Amazon have licensed patents belonging to Microsoft, and are thus paying a vast amount of money to use the patents that Microsoft owns. But the companies that Microsoft is suing, Motorola and Barnes & Noble, must have refused to license the patents.

The simple bottom line.

It's not as if Microsoft doesn't want Android makers to take out applications or protocols that infringed its patents -- it just wants money for them, like royalties.

But if the latter is true, and licenses are being deliberately circumvented, then why? Is it a matter of price, or a case of sheer defiance?

Who is suing who? Click to enlarge

Who is suing who? Click to enlarge

But the Motorola-Microsoft dispute is where a lot of the pressure lies. Whatever happens next could determine the outcome for many other lawsuits, in progress and to come.

Microsoft began making its case in a U.S. trade case, which threatens the outcome of Motorola Mobility's handsets.

The case centers on Android-based smartphones made by Motorola, with Microsoft arguing that the handset maker used seven patented technologies held by Microsoft.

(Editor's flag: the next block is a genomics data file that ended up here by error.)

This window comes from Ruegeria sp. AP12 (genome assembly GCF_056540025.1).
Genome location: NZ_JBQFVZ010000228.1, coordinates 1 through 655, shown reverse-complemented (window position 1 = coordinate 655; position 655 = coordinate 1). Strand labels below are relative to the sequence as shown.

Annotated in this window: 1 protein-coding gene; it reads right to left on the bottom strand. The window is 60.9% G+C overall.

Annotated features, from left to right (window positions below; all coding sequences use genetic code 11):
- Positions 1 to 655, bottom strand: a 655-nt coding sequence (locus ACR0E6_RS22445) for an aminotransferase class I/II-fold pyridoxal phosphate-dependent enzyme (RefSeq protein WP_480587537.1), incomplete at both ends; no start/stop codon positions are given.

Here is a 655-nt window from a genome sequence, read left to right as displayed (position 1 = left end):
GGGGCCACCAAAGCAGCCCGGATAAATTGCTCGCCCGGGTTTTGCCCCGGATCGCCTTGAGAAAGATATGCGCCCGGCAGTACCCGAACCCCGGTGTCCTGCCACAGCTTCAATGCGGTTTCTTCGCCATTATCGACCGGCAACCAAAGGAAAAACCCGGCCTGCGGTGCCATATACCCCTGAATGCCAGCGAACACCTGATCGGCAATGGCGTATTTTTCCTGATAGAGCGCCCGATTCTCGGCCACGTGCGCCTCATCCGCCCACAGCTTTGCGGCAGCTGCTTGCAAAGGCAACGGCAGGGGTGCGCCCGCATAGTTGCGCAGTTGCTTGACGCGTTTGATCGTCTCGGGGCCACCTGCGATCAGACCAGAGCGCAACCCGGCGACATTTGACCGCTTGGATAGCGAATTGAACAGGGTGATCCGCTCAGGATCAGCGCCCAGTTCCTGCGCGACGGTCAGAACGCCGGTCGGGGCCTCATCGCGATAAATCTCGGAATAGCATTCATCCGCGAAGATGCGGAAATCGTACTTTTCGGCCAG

The International Trade Commission, the court residing in this case, has the power to block the import of products that violate U.S. patents.

But, as Google bought out Motorola Mobility earlier this month for $12.5 billion -- partly to obtain patents that would make Motorola's battle also Google's -- Microsoft may now have to go up against an even bigger gun that Motorola.

The recent patent spat explosion reached a peak when Google and Microsoft exchanged angry messages in public over Twitter, for the entire world to see.

As far as I see it, there are three outcomes to the Motorola-Microsoft dispute, which would have a resounding effect on the remaining lawsuits and conflicts:

1. The International Trade Commission bans Motorola phones running Android.